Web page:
Thursday Morning, June 11/63
Old Camp under the Oaks near Catletts Stations, Va.
On Monday the 8th we marched from here at 3 P.M. and halted near the ford for the night – no fires – and all kept perfectly quiet. At 3 in the morning we were again in the saddle and our Regiment, as the head of the Regular Brigade, crossed the river, when fighting immediately began. The rebels feel back slowly, until they gained a good position, when they made a stand. …A number of shots hissed close by us, and a minute after, Harry’s magnificent horse “Medor” fell, shot through the flank. About fifteen minutes later we were ordered to advance on the woods from which the enemy were annoying us with sharp shooters… Continue reading
Recently, we’ve noted how horses built a commander’s reputation. For Confederate General John C. Breckinridge, his reputation as a battlefield commander in Virginia was enhanced by his horse – or more specifically by the color of his horse.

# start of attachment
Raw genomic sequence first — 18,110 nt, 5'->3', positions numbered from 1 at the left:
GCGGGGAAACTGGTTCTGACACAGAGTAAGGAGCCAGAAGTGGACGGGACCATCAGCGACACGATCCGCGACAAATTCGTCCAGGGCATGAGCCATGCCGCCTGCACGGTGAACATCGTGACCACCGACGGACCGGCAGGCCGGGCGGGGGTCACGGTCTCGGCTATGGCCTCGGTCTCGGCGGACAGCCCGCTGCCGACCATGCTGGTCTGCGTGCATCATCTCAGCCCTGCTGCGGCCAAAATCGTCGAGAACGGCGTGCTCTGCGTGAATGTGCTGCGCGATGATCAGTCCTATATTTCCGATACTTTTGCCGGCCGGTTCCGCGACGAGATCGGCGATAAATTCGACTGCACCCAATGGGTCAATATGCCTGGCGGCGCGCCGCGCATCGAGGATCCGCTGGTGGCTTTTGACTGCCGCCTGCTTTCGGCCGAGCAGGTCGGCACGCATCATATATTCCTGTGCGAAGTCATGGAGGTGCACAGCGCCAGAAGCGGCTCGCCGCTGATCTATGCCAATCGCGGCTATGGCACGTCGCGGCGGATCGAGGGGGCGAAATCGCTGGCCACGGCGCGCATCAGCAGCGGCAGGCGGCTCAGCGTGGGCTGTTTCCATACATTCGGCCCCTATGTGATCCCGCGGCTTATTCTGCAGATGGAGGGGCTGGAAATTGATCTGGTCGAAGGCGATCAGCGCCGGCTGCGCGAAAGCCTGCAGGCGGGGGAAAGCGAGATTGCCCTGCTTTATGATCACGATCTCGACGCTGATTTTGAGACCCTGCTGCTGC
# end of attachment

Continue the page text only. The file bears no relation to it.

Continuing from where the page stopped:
It’s quite a story, and today we’ll share some facts about Breckinridge’s horse: Old Sorrel. Continue reading
It’s not everyday that I find a letter by a Civil War general, specifically answering the question “which was your favorite horse?” But today, we got lucky! Matter-of-fact Union General William T. Sherman clearly stated in 1888 which warhorse was his favorite.
Meet the horse that entered Atlanta and probably took the general on the March To The Sea: Duke. Continue reading
Turner Ashby served most his Civil War battles and skirmishes as a colonel, but he was promoted to brigadier general about two weeks before his death. Ashby is a controversial figure among some historians. However, I think it’s relatively easy to agree that his horses helped create his image and his legends. Numerous accounts mention Ashby’s horses and one of his favorites was a big white stallion called Tom Telegraph. Continue reading
It’s not everyday that a horse is immortalized in patriotic poetry. Facts became legends when this horse and his general reached the battlefield at Cedar Creek in October 1864. Union General Philip Sheridan’s horse won lasting fame among soldiers, civilians, and veterans through a piece of publicity that guaranteed the steed a lasting place in the halls of history. Literally.
Meet Rienzi… Continue reading
A descendant of famous race horses. A rider who could fly on (not off) horses with incredible skill.
Those two sentences would be one way to briefly describe General Ulysses S. Grant and his most famous Civil War horse…meet Cincinnati. Continue reading